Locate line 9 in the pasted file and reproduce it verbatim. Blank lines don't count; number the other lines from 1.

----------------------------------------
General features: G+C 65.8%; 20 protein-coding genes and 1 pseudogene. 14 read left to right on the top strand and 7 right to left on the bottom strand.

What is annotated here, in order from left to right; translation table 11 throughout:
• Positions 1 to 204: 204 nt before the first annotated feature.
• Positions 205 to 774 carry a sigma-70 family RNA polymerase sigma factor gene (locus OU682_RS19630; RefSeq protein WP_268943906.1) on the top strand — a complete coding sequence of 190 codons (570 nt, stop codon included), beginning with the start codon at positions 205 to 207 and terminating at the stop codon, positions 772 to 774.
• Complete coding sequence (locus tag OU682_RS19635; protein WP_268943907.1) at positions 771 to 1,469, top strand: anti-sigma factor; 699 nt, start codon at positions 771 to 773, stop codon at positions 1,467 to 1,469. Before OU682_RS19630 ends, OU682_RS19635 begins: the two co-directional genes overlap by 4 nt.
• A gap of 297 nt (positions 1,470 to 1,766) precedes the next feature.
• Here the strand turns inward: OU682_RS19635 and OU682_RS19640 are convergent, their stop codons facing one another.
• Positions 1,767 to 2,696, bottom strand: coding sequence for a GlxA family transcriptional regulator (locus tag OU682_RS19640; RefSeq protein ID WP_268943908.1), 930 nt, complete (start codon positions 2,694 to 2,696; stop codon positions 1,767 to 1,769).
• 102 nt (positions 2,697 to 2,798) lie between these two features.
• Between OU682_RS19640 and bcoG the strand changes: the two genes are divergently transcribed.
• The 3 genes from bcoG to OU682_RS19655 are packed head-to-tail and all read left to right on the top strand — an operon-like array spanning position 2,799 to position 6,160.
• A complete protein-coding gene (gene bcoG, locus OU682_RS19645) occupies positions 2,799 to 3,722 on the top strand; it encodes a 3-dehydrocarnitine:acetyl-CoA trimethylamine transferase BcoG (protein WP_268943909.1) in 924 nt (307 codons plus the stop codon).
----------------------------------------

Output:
• 102 nt (positions 2,697 to 2,798) lie between these two features.